Throughout the renowned tragedy “Macbeth”, Shakespeare delves into the manifold layers of internal human conflict, and its implications on the interpretations of humanity in a person, portrayed by masterfully composed and developed characters. In no character is this more emphasized than the subject of the play himself, Macbeth, a Scottish noble and warrior, whose thoughts and emotions are torn between his ambition and conscience, as his desire for power and his loyalties, armed with reason, struggle over control of his actions. The Elizabethan playwright repeatedly uses soliloquies revolving around Macbeth to allow the audience a telling insight into the main character’s train of thought and true emotions. One such important passage occurs in Scene 7 of Act 1, as Macbeth, after the king’s arrival to his castle, is debating whether he should commit regicide, thus hoping to make true a prediction earlier made to him by three witches, who prophesied that he would become king. Macbeth’s internal turmoil is evident through the use of figurative language and argumentation, thus revealing the truly human dimension of the character.
The use of figurative language by Macbeth in Act 1 Scene 7 demonstrates his struggling emotions and his awareness of the consequences of his actions, indicative of reason. He labours under the weight of evil temptation, by which he is drawn, as shown through: “If the assassination / could trammel up the consequence and catch / With his surcease success”. The metaphor here possesses a duality of interpretations, as Macbeth likens the king’s murder with a net, which brings bounty to the fisherman while sealing away the furor of his catch, alluding to his tempting desire for the kingship, which is opposed by his fear of what consequence, whether divine or human, could result, a motif which is carried in this scene. Further to the point, Macbeth later invokes his conscience, saying: “ hath been / so clear in his great office, that his virtues / Will plead like angels, trumpet-tongued, against / the deep damnation of his taking-off”. Here, he compares the good of the king’s nature and the sway it holds over people’s affections, such that any harm to it would cause an outcry, being a crime against the divine. This identifies Macbeth’s fear of holy retribution, as well as emphasizing his conscience, which evokes this emotion and identifies the murder as a heinous act against a man who Macbeth knows to be virtuous, and to whom he owes fealty. In addition, such a realization demonstrates itself through the reasoning nature of the quote, as Macbeth continues to run through the possible consequences of his actions. Finally, it would have a powerful effect on the superstitious audience, creating shock at the implications of Macbeth’s crime on the divine mandate.
Argumentation in a text is often indicative of conflict; when internal, it may demonstrate indecision, hesitation and turmoil. In Act 1 Scene 7, Macbeth pits his ambition, motivated by temptation, against his conscience, abetted by reasoned fear. In lines 1-4, Macbeth lays out his ambition, tempered with hesitation, beginning with: “If it were done when ‘tis, then ‘twere well / It were done quickly”, indicating Macbeth’s indecision through the use of “if”, as well as showing his desire to be rid of the pressure of such a deed in the future, while also failing to name the act properly, using “it” instead, further demonstrating his hesitation, even apprehension, surrounding the matter. Shakespeare elegantly contrasts this shorter part of the passage with the next, beginning with the following: “But here, upon this bank and shoal of time, / We’d jump the life to come”. This sets out the tone for Macbeth’s counterargument, incorporating his fear for his life and of justice both human and divine. Furthermore, Macbeth’s turmoil is evident as he says: “As his host / Who should against his murderer shut the door, / Not bear the knife myself”. Here, Macbeth struggles with his identity, as he sees himself as both murderer and host, and cannot shut his temptation away, yet also refuses to let it reign over him, as that contradicts his values as a noble warrior. Finally, Macbeth concludes with: “I have no spur / To prick the sides of my intent, but only / Vaulting ambition”, clearly stating that he has no motivation to commit the crime but ambition, such that his reason has won the argument, but was unable to quell his great ambition, a tragic flaw, openly inviting Lady Macbeth, who enters cutting the soliloquy off, to provide the said spur, and destroy whatever frail integrity Macbeth managed to build.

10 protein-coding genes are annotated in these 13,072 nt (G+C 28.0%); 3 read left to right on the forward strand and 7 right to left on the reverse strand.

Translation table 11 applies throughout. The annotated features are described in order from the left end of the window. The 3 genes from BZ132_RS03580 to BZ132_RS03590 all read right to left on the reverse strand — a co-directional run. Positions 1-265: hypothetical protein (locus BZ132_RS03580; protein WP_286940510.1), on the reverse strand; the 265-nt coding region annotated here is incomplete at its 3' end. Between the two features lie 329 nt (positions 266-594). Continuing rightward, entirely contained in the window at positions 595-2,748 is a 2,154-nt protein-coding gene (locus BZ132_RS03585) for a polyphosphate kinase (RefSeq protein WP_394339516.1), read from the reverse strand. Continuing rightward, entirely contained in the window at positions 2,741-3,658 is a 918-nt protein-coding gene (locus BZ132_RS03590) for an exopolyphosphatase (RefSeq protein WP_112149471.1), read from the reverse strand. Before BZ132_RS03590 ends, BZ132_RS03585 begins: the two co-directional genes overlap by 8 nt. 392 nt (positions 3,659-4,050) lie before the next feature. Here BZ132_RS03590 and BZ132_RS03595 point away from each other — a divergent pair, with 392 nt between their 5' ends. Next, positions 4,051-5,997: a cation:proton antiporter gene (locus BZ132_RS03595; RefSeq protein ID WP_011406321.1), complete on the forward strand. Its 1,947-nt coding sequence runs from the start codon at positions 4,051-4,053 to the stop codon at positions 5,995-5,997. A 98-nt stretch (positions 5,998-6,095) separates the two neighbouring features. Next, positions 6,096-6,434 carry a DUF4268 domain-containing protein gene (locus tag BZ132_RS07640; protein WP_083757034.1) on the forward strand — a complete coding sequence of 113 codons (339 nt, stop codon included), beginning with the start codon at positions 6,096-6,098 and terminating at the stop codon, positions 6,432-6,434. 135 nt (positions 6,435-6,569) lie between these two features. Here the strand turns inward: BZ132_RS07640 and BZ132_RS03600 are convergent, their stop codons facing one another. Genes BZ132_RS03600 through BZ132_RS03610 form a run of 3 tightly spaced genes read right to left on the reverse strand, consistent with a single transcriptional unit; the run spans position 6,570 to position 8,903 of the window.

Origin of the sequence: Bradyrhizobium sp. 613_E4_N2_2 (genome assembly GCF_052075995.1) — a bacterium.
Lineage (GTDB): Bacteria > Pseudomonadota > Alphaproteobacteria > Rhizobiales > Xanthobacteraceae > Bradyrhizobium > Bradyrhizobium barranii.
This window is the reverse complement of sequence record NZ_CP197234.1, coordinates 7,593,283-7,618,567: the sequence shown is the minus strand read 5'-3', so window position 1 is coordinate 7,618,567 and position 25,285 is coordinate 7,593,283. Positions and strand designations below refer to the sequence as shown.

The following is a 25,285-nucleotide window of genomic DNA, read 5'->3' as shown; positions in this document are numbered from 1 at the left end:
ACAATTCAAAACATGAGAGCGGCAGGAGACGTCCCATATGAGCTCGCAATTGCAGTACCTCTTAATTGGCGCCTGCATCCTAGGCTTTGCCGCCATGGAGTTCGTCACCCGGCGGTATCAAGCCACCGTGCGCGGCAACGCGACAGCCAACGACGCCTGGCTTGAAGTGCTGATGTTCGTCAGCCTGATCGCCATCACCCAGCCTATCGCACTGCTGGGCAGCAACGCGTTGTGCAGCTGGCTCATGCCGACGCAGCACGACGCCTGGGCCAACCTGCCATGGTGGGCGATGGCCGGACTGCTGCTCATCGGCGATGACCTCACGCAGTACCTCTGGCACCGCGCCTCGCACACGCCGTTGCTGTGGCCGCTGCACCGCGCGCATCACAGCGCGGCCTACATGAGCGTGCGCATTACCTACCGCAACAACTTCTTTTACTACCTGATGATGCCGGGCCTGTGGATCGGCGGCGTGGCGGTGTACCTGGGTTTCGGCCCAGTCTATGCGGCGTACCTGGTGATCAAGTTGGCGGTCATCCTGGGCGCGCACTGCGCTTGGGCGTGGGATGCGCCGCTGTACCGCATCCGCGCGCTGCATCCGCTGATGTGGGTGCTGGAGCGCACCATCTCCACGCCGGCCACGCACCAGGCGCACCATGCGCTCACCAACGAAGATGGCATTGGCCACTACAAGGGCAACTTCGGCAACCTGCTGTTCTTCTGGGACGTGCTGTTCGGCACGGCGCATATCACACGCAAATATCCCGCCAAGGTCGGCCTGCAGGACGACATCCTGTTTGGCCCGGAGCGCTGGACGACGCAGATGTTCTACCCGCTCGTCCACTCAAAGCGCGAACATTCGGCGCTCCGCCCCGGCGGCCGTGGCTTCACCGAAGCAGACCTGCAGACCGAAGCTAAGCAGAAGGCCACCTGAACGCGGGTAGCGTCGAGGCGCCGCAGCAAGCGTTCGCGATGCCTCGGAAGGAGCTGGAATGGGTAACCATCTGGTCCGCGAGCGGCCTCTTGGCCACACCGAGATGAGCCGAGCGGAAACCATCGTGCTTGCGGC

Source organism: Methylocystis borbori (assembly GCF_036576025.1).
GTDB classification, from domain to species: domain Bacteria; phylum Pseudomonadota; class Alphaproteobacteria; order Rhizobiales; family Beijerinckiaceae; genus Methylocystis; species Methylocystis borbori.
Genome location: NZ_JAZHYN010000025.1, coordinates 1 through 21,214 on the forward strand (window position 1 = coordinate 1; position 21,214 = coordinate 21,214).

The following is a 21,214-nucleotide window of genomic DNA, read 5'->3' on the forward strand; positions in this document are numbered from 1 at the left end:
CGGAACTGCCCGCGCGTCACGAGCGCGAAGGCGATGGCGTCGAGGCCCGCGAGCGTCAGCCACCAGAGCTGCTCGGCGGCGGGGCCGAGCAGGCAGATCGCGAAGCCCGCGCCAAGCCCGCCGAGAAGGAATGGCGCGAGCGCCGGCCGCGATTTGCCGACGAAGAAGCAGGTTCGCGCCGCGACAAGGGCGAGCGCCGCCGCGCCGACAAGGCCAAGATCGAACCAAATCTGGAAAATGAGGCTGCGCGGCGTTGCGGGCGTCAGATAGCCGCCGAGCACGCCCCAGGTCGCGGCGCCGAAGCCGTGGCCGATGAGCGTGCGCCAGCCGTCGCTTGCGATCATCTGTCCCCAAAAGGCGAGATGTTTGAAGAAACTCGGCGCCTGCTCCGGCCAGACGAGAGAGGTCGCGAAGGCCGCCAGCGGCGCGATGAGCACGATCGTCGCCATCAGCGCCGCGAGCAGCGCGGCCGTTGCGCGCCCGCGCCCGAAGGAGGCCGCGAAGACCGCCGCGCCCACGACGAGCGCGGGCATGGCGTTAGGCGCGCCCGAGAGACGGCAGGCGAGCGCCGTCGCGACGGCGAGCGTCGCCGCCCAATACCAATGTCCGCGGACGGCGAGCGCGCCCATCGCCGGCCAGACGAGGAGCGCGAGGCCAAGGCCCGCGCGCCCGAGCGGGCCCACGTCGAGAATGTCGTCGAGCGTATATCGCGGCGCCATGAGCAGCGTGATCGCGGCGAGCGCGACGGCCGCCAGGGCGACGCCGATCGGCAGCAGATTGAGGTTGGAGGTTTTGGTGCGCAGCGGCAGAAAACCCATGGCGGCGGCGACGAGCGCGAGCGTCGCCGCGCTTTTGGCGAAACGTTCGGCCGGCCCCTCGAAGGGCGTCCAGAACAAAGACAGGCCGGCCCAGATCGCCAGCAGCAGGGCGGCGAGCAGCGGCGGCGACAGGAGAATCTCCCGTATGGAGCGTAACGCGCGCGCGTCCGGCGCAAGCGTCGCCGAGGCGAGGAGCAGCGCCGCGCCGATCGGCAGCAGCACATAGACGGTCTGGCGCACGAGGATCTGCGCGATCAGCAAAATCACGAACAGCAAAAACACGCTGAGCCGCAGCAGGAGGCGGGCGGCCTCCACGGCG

Macbeth is in essence a character who epitomizes a great part of being human, which is imperfection. The audience watches as he goes through the timeless struggle between the glinting light of good and the alluring blaze of evil temptation. Ultimately, it is the skill of the playwright which leaves the audience thinking, doubting, whether Macbeth is weak for displaying such flaws, or whether by their presence he is simply human. For what is our existence but endless doubt, of ourselves, of the world, and of the currents that guide us?